Gadget plays and wide-open offense may sell tickets, but it's defense that wins. That's what we should've learned from yesterday's Super Bowl and the two that preceded it. Offense is for entertainment. Defense is for winning. You don't believe that? Well, what about the last three Super Bowl winners; Baltimore, New England and Tampa? All three teams' success was built on strong defense and limited offense. ABC-TV gave us a statistic yesterday that even more dramatically makes the point for defense over offense: In Super Bowls with an offense vs. defense theme, such as yesterday's game, the team with the strong defense has won nine of 10 such games. There it is. That tells it all. When Jack Del Rio was announced as the Jaguars' new head coach, Wayne Weaver made a point of promising Jaguars fans a wide-open offense with some gadget plays, and guaranteed there would be no more "three yards and a cloud of dust." Immediately, there was a collective cheer of approval from Jaguars fans who complained incessantly about Tom Coughlin's conservative ways. Without a doubt, Weaver's comments sold some tickets. But it will be Del Rio's ability to rebuild the Jaguars defense that will determine this team's potential for winning. Del Rio knows that and so does new personnel boss James Harris. You win with defense. Now what about the fans? Do they appreciate the importance of strong defense? Selling tickets is important, but isn't this all about winning?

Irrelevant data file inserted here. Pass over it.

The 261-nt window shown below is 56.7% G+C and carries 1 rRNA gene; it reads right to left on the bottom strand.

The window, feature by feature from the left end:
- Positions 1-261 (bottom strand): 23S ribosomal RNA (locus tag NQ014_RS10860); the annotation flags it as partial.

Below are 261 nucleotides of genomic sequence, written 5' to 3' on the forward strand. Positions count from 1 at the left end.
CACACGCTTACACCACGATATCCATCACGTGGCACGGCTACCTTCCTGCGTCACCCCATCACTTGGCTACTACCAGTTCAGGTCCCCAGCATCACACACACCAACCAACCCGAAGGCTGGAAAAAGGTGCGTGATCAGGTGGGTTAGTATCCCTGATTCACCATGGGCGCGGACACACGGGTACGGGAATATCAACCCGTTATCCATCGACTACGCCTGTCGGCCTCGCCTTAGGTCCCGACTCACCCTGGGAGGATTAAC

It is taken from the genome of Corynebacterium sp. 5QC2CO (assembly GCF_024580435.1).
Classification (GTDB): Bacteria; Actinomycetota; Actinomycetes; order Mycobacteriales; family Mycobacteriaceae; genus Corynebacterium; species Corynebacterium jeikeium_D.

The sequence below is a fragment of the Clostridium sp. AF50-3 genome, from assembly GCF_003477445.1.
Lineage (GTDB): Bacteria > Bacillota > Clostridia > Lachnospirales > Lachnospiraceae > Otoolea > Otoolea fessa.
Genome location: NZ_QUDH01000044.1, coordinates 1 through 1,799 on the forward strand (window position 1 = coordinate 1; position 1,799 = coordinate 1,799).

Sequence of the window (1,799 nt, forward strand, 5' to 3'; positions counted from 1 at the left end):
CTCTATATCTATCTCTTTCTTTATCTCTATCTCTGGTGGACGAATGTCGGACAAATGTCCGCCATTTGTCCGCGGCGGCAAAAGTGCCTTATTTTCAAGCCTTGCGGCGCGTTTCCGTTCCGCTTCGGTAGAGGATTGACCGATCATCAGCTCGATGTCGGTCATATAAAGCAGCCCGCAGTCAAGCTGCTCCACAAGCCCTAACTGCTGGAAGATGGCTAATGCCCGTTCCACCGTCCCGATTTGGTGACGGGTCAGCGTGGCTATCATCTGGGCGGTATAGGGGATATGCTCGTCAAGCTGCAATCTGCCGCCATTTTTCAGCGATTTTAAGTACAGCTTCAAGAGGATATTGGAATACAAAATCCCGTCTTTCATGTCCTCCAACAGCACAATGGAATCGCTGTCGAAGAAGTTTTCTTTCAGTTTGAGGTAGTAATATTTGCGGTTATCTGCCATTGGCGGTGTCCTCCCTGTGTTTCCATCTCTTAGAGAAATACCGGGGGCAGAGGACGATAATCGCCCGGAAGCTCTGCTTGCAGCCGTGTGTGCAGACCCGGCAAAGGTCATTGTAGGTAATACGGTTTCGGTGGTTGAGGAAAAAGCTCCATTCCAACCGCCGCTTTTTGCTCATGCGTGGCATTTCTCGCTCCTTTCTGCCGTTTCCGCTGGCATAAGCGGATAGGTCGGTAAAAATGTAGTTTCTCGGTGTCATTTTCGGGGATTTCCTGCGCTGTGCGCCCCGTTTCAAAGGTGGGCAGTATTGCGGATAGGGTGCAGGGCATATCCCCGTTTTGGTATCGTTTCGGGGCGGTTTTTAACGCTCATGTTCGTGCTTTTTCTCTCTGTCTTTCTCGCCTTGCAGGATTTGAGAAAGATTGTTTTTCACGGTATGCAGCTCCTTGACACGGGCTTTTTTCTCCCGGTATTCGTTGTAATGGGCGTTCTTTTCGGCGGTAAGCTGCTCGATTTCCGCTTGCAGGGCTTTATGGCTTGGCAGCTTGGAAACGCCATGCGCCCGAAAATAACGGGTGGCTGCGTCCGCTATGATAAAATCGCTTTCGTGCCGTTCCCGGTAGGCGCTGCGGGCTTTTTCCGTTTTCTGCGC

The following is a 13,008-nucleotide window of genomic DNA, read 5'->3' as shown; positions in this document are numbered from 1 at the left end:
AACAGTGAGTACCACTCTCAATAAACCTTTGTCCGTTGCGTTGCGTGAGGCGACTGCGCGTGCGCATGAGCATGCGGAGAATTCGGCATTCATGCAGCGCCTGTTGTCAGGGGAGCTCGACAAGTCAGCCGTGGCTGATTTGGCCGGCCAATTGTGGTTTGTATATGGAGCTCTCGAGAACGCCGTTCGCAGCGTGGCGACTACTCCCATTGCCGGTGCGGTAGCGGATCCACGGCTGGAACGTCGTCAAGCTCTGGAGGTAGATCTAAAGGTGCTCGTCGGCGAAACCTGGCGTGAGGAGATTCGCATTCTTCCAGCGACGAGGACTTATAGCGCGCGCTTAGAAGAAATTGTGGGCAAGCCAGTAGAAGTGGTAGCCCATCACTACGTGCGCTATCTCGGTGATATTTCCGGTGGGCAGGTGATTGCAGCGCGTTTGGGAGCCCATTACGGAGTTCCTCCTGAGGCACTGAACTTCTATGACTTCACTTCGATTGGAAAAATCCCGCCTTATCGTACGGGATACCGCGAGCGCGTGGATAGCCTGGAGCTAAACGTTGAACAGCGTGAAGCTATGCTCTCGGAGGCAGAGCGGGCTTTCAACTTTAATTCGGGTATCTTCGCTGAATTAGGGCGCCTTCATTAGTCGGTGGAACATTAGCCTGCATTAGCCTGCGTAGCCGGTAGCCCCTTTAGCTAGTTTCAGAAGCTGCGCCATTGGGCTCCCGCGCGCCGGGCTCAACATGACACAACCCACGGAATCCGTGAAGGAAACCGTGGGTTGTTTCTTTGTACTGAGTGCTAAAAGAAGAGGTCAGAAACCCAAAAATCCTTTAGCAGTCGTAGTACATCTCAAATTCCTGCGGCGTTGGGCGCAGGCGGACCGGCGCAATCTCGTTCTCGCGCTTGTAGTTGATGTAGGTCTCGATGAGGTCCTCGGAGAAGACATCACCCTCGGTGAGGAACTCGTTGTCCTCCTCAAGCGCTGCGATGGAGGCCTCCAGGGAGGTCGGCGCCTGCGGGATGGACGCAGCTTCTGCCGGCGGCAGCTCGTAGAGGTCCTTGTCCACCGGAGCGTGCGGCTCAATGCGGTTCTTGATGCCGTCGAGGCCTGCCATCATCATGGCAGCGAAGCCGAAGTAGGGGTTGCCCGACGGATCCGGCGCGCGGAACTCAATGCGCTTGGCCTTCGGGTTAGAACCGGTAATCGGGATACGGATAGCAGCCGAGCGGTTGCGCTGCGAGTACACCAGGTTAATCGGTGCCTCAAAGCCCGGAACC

Watching Oakland sleepwalk through the first three quarters of yesterday's Super Bowl, I couldn't help but think of all the times the Jaguars' intensity was questioned last season.
"They looked flat," media and fans would say following nearly every Jaguars defeat.
Well, the Raiders looked flat Sunday and how do you explain that? John Madden openly questioned the Raiders' emotional preparedness and everything Madden said made sense, but this was the Super Bowl. Come on, nobody can be flat for the Super Bowl.
Consider this theory: Losing makes teams look flat.